Thanks, Rhonda! I love it and my husband really thinks it's neat too.  :)

Thursday, April 11, 2013

Ta Da!

It has been a while since I posted.  Thank you to those of you who have hung in here with me!  :)

In earlier posts I wrote of being in an 1800's group and showed the blocks I was making and exchanging with members of my group. (See Nine Patches under Labels). On Tuesday night we showed our finished quilts at our guild meeting - one year after we started!  All of our quilts are quilted and bound!  :)

Our exchange parameters for the 9-patches were:
  • browns from 1800 reproduction fabrics
  • white/cream background with black/brown designs from 1800 reproduction fabrics
The 3.5 inch 9-patch blocks then had to be made into a Double Nine patch block.  It was then up to the piecers discretion as to how they wanted to put the quilt together using sashing, alternate block, etc. Triangles/curves could not be added to the blocks to manipulate them into stars or some other design. We swapped enough so that each of us ended up with 160  3.5"  9-patch blocks.

Below are pictures of my quilt.  I am standing third from the left in the top picture above.

As you can see I decided to leave off the border.  Thank you to those of you who voted.  It was 50/50 in favor of the border and not.  I was leaning toward no border but felt that I should put one on since I had so much fabric.  However, it just kept saying to me that it was fine the way it was and I am pleased with it.

I machine quilted it with a longarm pattern called Random Baptist Fan available here.  This was a very easy pattern to quilt and it gives the general look of the Baptist Fan without the fussiness of it. My picture doesn't show it very well. I practiced on another quilt first before this one and once I have that one bound I will post it. 

Our group is almost done swapping blocks for our second quilt!  I will post about that at another time.  

Thanks for reading.....happy stitches and keep your needles threaded!

Friday, February 1, 2013

Over the River and through the....

It has been below zero temps here the past few days and on days such as these I pause to reflect on the people who settled this northern land.  How did they ever survive in such frigid temperatures with so little to protect them?  Many nights when it is cold like this I slip beneath my clean sheets, fleece blankets and cozy quilts and I proclaim aloud, "Thank you, Lord, for my warm, clean bed and home, running water and soap, and plenty of food to eat." Some nights my husband and I will add different things to the list.  I think of the homeless people and cannot imagine how they survive here and other than MN's very generous welfare package I cannot imagine what keeps them in this state.  But, by the grace of God, there go I.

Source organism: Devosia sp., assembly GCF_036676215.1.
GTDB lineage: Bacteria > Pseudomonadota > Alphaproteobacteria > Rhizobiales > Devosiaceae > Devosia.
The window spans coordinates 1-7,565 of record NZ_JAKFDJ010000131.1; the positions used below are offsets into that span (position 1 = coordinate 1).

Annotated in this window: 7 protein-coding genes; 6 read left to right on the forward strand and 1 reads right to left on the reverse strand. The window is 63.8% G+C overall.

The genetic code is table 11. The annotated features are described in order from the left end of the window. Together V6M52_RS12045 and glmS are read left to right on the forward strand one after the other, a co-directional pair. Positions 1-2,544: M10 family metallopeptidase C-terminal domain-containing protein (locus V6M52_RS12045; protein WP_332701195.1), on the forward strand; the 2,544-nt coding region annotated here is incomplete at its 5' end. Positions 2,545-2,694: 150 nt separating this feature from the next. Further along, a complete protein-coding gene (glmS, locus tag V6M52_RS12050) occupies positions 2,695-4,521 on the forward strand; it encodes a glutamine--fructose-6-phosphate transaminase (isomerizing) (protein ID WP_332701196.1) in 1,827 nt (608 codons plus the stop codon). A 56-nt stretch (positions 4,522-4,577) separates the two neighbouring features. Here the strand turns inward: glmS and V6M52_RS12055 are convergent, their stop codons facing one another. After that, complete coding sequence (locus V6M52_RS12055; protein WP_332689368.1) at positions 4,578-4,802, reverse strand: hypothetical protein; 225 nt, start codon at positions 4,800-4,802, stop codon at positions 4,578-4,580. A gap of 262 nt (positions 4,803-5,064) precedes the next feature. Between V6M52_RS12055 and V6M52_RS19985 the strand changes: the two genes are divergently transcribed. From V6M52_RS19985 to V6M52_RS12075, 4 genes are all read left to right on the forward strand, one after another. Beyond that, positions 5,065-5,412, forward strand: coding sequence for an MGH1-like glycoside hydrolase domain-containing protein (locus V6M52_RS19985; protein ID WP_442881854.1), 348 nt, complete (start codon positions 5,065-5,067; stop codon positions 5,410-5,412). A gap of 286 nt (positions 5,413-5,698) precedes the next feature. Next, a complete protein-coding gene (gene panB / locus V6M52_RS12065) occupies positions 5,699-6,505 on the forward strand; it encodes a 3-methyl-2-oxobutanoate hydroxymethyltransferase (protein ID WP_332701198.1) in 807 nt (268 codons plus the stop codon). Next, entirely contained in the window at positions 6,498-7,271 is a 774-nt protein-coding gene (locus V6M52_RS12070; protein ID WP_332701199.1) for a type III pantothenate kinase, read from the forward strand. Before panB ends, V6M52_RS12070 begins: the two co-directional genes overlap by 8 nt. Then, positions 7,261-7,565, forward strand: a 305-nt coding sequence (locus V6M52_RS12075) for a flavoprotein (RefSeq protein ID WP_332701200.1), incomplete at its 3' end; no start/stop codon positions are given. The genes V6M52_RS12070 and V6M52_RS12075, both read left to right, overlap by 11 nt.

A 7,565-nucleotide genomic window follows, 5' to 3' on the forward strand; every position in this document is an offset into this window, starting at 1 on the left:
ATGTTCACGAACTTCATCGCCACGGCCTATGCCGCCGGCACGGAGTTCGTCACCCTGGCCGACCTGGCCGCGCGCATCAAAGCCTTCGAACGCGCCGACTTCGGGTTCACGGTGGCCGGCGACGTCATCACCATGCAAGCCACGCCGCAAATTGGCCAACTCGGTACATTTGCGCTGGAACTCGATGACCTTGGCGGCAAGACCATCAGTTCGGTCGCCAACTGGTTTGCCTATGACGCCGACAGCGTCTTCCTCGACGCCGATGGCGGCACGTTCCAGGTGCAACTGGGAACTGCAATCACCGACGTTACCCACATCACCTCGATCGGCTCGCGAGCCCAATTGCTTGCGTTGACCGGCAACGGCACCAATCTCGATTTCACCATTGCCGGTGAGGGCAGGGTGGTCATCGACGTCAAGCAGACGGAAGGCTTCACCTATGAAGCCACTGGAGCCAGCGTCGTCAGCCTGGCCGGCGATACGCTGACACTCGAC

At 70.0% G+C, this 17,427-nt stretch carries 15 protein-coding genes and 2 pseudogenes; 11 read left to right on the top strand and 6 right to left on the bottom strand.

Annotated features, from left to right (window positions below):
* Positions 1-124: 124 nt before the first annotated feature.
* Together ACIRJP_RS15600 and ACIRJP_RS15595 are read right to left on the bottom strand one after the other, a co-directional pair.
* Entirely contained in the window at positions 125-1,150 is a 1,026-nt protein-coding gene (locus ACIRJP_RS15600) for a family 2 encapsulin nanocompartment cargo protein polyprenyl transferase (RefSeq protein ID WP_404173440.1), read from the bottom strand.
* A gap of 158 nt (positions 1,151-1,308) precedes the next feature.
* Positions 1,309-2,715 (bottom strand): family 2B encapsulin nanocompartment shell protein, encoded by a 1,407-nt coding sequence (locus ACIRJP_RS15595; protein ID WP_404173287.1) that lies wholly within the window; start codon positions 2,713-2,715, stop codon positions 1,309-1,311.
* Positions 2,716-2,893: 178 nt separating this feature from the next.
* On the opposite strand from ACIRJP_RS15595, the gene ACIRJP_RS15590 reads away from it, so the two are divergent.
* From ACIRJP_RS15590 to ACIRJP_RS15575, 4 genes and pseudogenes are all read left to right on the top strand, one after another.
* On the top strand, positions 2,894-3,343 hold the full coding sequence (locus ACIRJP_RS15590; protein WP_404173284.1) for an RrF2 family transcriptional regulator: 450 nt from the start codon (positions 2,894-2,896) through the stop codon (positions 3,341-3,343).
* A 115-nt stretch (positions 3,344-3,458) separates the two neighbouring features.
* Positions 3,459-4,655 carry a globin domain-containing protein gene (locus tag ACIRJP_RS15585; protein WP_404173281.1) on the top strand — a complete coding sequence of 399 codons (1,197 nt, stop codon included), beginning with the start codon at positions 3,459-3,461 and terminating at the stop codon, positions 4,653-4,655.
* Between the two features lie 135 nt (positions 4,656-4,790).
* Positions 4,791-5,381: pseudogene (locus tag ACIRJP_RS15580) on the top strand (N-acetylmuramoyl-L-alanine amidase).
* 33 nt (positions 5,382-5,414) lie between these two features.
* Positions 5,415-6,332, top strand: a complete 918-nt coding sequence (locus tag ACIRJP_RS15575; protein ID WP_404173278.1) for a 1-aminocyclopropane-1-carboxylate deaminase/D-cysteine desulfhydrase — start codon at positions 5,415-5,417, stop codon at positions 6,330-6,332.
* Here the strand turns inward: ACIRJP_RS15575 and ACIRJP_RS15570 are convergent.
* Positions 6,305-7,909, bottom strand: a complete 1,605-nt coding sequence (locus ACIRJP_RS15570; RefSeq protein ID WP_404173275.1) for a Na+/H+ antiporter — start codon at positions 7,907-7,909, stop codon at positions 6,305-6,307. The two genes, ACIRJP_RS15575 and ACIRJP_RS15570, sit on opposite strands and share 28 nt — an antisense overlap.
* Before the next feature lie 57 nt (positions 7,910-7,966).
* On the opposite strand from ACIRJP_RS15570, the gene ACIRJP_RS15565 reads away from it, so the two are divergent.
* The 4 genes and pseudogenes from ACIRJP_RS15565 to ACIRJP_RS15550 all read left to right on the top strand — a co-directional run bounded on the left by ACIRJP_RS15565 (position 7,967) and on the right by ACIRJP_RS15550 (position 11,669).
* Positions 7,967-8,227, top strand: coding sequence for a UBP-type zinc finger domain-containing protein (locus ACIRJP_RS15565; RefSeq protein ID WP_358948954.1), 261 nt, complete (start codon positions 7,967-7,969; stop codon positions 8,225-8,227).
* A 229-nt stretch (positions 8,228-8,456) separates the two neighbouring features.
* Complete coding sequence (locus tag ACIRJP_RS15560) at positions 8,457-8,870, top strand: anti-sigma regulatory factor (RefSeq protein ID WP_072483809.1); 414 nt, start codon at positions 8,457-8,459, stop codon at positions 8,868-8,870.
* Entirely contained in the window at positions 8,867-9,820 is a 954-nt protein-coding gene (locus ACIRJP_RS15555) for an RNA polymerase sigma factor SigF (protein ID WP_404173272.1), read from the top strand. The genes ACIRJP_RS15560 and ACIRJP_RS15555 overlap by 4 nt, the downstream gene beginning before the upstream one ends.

I digress.  When I think of the past, I can't help but think of riding in the sleigh and going to Grandma's house.  Well, let's switch it up a bit and go in the summer!  Here is a quilt I machine quilted not too long ago for Deanne from Northfield, MN.  I don't know the name of the pattern (sorry) but it reminds me of going over the river and through the woods to either one of my Grandfather's houses in Kentucky. For some reason the stars remind me of catching lightning bugs in our hands.  :)

Deanne's accurate piecing helped keep the quilt straight.

I have a non-computerized Gammill Classic that is 22 years old and I do not have a stitch regulator.

I love the scrappiness of her quilt and the block used in the bottom of the quilt.  Lots of fun things to look at while quilting!

Deanne also did fantastic machine applique but you cannot see it in these pictures.  

Thanks Deanne for the opportunity to work on your fun quilt.  :)

Everybody stay warm, enjoy the sunshine and be grateful - no matter where you are!